Saturday 24 - Friday 30 July, 2010

Applause thunders in for the rats of Lohegrin, Klaus Maria Brandauer as Oedipus in Colonus, and Wolfgang Rihm's constructive irony. lovegermanbooks loved the German independent book fair. Liv Ullman remembers an historic meeting - between Ingmar Bergman and Woody Allen - that was shrouded in silence and punctuated by meatballs. It was not booze and drugs and thumping music that killed the Love Parade, writes the NZZ in its obituary. And how many phone calls does it take to shut down an Iranian newspaper?
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Saturday 17 - Friday 23 July, 2010

Nothing is more expensive than yesterday's papers: Telepolis explains what Brazil would do to a Springer Verlag that tried to charge 27,000 Euros to read the Vossische Zeitung from 1934. Alice Schwarzer takes the Left to task for defending the burqa. The city of Weimar is not letting a little thing like the Holocaust get in the way of its friendship with Iran. The SZ prays for the worn-out souls of 21st century office workers. And the taz frolics in the dirt of Bonaparte's farting electro beats.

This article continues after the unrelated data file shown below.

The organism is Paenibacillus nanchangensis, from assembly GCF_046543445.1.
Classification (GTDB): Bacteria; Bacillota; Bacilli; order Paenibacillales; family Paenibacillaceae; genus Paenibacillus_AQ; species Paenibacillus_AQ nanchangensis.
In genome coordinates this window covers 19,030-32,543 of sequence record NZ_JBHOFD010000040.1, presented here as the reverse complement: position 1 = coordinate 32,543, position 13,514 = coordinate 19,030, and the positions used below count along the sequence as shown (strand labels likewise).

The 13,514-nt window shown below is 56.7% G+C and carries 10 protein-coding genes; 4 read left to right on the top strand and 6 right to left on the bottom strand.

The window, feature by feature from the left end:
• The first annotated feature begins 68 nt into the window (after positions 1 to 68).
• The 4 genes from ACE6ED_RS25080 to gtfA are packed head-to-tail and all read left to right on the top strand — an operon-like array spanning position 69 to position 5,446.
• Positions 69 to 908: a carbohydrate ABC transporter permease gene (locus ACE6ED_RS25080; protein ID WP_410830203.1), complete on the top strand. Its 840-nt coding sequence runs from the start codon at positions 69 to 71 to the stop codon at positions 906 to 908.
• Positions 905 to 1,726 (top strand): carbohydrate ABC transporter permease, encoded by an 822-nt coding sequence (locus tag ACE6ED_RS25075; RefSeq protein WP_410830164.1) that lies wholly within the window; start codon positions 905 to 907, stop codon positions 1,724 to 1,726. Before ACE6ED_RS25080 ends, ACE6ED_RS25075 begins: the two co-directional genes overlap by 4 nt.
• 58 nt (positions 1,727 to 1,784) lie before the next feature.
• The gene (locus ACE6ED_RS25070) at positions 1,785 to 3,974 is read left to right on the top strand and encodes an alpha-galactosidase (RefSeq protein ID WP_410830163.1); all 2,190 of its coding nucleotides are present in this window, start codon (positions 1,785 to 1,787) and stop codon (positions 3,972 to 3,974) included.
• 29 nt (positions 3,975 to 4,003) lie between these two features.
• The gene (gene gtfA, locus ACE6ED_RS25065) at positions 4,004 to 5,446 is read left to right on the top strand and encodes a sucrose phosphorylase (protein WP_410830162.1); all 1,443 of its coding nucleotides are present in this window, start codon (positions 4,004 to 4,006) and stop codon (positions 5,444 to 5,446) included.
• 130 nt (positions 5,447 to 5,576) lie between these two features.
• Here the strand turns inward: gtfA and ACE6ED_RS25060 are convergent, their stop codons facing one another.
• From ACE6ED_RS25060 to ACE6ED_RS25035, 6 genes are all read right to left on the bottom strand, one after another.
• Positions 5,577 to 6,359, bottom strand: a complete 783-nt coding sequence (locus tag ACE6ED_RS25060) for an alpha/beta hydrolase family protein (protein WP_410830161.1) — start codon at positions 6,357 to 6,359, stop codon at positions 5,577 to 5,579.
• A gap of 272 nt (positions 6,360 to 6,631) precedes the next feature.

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Saturday 10 - Friday 16 July, 2010

Fifteen years after Srebrenica, Germanist Jürgen Brokoff says you cannot separate politics and poetry in Peter Handke. The sentence handed out to the Russian curators Andrey Erofeev and Juri Samodurov is lenient only on the surface, the papers say. The SZ passes on some painful advice from Fritz Teufel, the comedy '68er who died on July 6. Publisher Klaus Wagenbach explains the "heart clause" and when it kicks in. And the integration miracle of Marxloh is now attracting international therapy tourists.
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Saturday 3 - Friday 9 July, 2010

David Grossman calls on Israel to offer Hamas a ceasefire. Kent Nagano has handed in his resignation at the Bavarian State Opera, due to bad blood between him and a man who eats intrigues for breakfast. John Bock has transformed Berlin's Temporary Kunsthalle into a FischGrätenMelkStand full of burnt pizzas and black soup. The NZZ raves about Christoph Marthaler's "Papperlapapp" at the Papal Palace in Avignon. And Prague is haemorrhaging artworks to London, Paris and Vienna.
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Saturday 26 June - Friday 2 July, 2010

The former publisher of Peter Wawerzinek, this year's Ingeborg Bachmann prizewinner, celebrates the comeback of the wandering bard. Micha Brumlik explains the German dilemma in all things Israel-related. Peter Demetz rediscovers the writer H.G. Adler. The SZ is worried about Munich's museums where the cobwebs are multiplying. The Voodoo priest Max Beauvoir talks about bad vibrations in Haiti. Video artist Shrin Neshat discusses her first feature film, "Women Without Men".
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